This research investigates the use of ICTs to empower the situated agency of potential victims of human trafficking, to enable them to identify themselves to frontline responders and enhance their conditions.
The International Labor Organization estimates that there are 21 million people in situations of human trafficking, with 68% of these occurring within supply chains of private sector industries, and 22% in situations of sexual exploitation. In their 2017 Trafficking in Persons Report, the US State Department reported that in 2016, 0.3% of the total estimated victims were identified (66,520 people). Related work has shown that traffickers isolate potential victims from online as well as offline networks, so a question that this research seeks to understand is what ICTs could be leveraged to allow migrant workers to self-identify as victims of human trafficking.
To understand how ICTs can be leveraged to support potential victims, this research aims to answer the following questions:
This research uses an iterative approach, following the basic flow of needs assessment, technology development, monitoring and evaluation, and then subsequent redesign. For the pilot investigation, the target group consists of migrant workers in vulnerable situations in Thailand.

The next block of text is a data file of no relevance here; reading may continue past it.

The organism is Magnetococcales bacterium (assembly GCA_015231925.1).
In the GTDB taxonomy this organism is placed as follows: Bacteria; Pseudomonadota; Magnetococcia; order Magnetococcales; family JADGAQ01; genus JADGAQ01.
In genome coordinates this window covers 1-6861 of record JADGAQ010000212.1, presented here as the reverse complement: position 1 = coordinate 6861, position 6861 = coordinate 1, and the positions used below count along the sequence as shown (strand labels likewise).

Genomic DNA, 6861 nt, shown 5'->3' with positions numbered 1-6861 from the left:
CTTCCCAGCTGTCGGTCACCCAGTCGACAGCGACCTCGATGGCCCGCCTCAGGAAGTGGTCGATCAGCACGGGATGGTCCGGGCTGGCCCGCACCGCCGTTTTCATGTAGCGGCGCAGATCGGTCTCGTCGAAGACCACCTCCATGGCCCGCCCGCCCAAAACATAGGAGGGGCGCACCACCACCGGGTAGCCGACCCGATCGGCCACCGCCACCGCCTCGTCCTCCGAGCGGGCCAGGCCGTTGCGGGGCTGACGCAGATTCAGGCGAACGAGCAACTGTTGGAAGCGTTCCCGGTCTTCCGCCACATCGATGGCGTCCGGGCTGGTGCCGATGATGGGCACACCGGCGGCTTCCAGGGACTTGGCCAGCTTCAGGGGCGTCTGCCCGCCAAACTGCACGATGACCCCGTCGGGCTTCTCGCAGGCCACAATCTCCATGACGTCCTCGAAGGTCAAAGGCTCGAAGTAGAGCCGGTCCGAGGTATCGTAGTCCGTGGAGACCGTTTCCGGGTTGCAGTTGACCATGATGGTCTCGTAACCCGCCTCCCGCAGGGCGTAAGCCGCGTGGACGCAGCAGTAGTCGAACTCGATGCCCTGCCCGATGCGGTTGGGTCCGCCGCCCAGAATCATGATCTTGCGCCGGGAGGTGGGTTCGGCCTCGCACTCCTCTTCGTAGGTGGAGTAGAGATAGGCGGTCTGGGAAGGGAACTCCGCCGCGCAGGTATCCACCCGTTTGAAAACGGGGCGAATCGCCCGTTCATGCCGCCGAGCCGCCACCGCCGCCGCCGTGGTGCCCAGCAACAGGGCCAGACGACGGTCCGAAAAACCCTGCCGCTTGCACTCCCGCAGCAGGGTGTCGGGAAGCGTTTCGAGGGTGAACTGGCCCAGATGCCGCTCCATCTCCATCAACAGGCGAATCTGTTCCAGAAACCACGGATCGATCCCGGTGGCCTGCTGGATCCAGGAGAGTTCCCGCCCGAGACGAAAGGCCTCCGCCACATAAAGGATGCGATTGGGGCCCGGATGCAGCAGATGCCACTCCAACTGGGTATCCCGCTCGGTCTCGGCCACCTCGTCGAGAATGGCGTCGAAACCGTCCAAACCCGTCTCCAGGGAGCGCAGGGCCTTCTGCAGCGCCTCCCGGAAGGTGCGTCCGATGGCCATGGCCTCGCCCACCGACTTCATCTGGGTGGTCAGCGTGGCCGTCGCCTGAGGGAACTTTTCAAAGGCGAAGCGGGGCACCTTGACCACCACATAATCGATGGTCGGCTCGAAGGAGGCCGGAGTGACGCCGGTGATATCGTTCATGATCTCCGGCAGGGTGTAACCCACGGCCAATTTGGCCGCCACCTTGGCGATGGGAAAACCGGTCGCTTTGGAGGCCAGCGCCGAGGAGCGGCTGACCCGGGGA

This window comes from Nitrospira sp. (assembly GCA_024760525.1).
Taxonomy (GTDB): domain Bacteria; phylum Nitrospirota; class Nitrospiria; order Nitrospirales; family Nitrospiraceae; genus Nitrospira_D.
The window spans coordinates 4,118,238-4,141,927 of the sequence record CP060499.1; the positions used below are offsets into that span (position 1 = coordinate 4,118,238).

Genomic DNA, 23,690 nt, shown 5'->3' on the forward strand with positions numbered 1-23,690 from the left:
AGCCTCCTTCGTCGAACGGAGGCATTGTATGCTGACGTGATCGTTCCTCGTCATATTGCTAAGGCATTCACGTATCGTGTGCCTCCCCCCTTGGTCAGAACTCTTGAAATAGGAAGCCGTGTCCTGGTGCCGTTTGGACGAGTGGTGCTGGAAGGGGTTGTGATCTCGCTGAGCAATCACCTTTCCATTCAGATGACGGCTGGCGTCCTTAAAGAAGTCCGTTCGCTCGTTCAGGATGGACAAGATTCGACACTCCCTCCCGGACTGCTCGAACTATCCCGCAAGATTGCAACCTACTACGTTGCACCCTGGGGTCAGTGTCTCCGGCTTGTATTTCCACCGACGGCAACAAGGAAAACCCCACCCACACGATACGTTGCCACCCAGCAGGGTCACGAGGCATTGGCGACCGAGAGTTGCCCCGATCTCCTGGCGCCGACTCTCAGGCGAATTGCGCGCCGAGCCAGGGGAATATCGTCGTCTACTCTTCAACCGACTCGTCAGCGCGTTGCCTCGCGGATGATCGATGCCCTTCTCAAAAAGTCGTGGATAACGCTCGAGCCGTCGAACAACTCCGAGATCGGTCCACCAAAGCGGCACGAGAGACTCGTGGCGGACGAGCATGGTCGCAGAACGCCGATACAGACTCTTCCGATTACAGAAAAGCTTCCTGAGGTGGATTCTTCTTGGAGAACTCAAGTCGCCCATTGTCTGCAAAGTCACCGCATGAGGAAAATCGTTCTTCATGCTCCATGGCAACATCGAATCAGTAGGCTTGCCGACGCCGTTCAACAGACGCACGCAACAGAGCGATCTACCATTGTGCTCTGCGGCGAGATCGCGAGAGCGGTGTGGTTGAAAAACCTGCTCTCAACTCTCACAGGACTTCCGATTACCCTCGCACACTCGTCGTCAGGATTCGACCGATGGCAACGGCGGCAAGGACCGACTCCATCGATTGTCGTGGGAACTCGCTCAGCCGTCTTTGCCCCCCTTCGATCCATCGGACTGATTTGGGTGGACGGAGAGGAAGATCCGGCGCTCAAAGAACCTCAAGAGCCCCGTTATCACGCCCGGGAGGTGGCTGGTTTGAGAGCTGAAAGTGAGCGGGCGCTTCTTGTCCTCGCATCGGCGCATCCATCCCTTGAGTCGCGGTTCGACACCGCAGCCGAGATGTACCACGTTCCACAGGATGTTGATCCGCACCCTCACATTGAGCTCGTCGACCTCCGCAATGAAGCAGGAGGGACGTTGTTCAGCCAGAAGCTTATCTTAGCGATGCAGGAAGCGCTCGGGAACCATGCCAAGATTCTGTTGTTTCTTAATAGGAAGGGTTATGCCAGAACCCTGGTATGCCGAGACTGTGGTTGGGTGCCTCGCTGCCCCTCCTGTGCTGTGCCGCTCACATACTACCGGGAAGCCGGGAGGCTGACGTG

RESEARCH OBJECTIVES AND METHODS
Different methodologies are adopted across this research to address the following research objectives:
As part of the migrant technology project, this research also seeks to contribute to a broader understanding of the use of ICTs by migrant workers in vulnerable situations, to empower their situated agency and change their overall working conditions.
Human Trafficking, ICTs, Self Identification, Situated Agency